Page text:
Beth examined the figurative language and rhetorical devices Obama used, the structure of his speeches, and his style and tone towards different audiences.
His speech was rich in rhetorical devices. All his favourite oratorical devices were on display, and all at once, as if someone had knocked a candle into the firework box. At a sentence-by-sentence level, it was filled with a device to which Obama is practically addicted: That is, never say one thing when you can inflate the sentence with two: At the larger level of organisation we were seeing some other old favourites — in particular anaphora, where a phrase is repeated at the beginning of successive sentences.
This speech was an anaphoric relay race: Also on show was his nifty way of shifting timescale, zipping between the grand sweep of history and the individual moment.
As far as the ethos appeal goes — that is, the way an orator positions himself with the audience — Obama stuck to what he does best: The former was accomplished by what may have been his number one soundbite: If Cornel West, a distinguished professor of African-American studies and what you might call a critical friend, now thinks Obama is milking it a bit, watch out.
His hissingly alliterative line about "Seneca Falls, and Selma, and Stonewall […] all those men and women, sung and unsung" also, be it noted, instances of tricolon, polysyndeton and antithesis is another near-on self-quotation. Obama loves placenames that alliterate he once managed to get "Boston" and "Beijing", "Arctic" and "Atlantic" and "Kansas" and "Kenya" into a single sentence.
One slight surprise is that this speech made quite so free with the high style, given that attacks on the windiness of his oratory have been consistent and effective. Yes, it was slick, in places moving, and politically flinty. But I found it hard to agree with Larry Sabato, of the University of Virginia, who thought it stronger and "better written" than the one four years ago.
That first inaugural was downbeat to a purpose, managing expectations and reaching across the floor after a triumphal election night speech. Sometimes, too, he crossed the line from the poetic into the merely cliched: Come on, Barry, one wants to say. Rhetoric from Aristotle to Obama Profile Topics.Barack Obama vowed to a study on the rhetorical devices of president barack obama get Osama A an analysis of the battle of algers Critical Analysis of Barack Obamas The issue of principality in the crito by plato Rhetorical Strategies 33 A Critical Analysis of Barack Obamas Rhetorical Strategies: Rethinking the Rhetorical Presidency Rhetorical Analysis: Obama Speech On February Rhetorical Analysis of President Obama 4 form of action that is endemic to political and social life.” (p.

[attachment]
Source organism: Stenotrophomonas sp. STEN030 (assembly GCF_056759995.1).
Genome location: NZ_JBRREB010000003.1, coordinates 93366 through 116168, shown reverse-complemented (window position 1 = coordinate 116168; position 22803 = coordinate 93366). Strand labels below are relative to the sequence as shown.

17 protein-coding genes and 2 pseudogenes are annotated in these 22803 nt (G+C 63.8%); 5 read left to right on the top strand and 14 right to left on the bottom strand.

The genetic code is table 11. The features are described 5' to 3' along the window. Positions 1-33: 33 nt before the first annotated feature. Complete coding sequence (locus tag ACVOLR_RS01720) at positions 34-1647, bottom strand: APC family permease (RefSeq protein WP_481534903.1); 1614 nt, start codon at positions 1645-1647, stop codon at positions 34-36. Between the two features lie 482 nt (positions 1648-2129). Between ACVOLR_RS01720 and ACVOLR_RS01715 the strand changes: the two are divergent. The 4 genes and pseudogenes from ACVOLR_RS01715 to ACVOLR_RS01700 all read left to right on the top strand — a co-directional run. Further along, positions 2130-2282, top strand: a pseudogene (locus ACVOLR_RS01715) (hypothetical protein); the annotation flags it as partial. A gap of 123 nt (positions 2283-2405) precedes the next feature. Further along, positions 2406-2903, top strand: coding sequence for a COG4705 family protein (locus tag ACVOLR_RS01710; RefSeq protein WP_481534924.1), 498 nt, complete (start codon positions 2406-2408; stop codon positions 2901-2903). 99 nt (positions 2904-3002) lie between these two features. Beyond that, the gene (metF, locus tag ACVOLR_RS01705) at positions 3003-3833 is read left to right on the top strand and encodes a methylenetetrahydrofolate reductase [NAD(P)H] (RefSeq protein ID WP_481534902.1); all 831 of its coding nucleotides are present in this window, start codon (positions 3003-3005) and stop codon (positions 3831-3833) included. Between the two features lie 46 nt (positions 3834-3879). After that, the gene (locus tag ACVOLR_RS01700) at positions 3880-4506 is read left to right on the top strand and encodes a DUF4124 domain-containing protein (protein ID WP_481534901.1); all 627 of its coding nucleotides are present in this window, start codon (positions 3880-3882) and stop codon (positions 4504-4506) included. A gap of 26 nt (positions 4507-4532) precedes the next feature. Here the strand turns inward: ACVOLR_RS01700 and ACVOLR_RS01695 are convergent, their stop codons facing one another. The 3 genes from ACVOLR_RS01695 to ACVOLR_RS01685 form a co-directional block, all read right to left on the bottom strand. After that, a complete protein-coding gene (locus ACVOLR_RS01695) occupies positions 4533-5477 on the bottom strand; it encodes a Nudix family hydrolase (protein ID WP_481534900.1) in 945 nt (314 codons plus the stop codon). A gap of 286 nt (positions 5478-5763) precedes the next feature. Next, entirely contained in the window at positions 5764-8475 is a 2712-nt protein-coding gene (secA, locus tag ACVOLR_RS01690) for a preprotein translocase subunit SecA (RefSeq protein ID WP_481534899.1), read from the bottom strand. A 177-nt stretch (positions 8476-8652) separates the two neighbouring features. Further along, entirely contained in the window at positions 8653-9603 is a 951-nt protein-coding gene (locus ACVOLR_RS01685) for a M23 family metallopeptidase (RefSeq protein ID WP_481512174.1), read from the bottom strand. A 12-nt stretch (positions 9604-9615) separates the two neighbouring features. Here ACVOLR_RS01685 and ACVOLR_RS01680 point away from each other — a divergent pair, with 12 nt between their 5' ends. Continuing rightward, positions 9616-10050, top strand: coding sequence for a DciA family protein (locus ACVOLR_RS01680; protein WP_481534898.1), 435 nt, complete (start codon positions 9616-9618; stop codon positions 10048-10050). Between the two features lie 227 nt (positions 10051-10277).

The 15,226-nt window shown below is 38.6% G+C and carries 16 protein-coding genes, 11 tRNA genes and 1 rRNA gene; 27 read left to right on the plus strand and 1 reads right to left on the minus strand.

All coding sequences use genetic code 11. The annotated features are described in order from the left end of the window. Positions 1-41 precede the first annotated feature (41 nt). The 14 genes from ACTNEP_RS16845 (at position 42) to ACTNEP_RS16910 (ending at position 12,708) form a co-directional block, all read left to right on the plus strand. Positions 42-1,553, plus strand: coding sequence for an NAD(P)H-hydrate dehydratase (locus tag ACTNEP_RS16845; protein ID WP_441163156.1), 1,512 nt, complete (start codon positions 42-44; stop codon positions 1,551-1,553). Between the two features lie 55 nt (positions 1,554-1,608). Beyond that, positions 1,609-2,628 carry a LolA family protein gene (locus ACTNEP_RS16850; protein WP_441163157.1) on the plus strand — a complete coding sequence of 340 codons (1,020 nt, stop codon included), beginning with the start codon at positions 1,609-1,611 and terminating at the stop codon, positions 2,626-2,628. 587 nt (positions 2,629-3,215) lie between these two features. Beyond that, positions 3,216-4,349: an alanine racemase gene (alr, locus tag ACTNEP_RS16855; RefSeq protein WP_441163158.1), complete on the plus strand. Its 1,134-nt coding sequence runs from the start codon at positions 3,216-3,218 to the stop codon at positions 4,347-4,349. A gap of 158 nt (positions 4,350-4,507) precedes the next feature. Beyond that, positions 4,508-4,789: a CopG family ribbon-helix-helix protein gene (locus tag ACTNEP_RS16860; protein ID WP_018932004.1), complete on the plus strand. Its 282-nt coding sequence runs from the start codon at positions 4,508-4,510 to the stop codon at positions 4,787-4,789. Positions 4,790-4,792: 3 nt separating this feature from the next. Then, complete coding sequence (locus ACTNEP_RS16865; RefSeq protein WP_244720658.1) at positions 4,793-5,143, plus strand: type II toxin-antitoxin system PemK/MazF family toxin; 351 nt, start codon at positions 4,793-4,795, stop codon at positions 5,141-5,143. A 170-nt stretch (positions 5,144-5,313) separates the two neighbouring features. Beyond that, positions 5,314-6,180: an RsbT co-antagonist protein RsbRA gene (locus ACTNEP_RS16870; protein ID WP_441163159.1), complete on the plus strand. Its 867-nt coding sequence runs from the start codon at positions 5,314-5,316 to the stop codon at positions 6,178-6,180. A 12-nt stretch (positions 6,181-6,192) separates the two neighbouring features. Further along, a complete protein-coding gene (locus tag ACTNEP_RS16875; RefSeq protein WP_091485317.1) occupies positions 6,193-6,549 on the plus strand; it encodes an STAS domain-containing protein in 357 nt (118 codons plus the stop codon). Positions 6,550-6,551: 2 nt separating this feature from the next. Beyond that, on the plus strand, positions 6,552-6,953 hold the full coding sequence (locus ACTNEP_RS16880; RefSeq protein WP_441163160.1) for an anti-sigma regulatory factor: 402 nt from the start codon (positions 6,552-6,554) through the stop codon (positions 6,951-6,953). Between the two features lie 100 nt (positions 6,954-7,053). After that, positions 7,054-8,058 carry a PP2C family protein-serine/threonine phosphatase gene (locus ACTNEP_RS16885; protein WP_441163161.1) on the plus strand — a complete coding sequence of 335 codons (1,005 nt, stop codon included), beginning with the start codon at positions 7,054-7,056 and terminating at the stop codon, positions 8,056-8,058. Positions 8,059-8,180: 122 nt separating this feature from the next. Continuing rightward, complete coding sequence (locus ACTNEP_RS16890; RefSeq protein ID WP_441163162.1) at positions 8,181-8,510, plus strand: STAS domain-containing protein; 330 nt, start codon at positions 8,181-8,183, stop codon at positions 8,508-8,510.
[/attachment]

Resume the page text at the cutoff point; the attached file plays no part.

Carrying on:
) The rhetorical presidency has embedded itself in American politics and does not seem to be going anywhere soon. On November 6th, , Barack Obama was re-elected as president of the U.S. The following day, Barack Obama held his victory speech. This paper will analyze and comment on an excerpt of that particular victory speech and the key focus of the analysis will be on the rhetorical effects of the speech.
Barack Obama took his oath as the 44th President of the United States of America on January 20 of this year, during the Presidential Inauguration at the U. S. Capital Building in Washington, D. C. Nov 09, · This video is part one of two looking at rhetorical devices in Obama's victory speech.
Rhetoric is the study of opposing arguments, misunderstanding, and miscommunication. Barack Obama’s speech echoes the rhetorical concepts of ethos, pathos, and logos that are explicitly discussed within Aristotle’s The Rhetoric.
Barack Obama’s Address on Gun Violence Reduction Barack Obama the current and 44th President of the.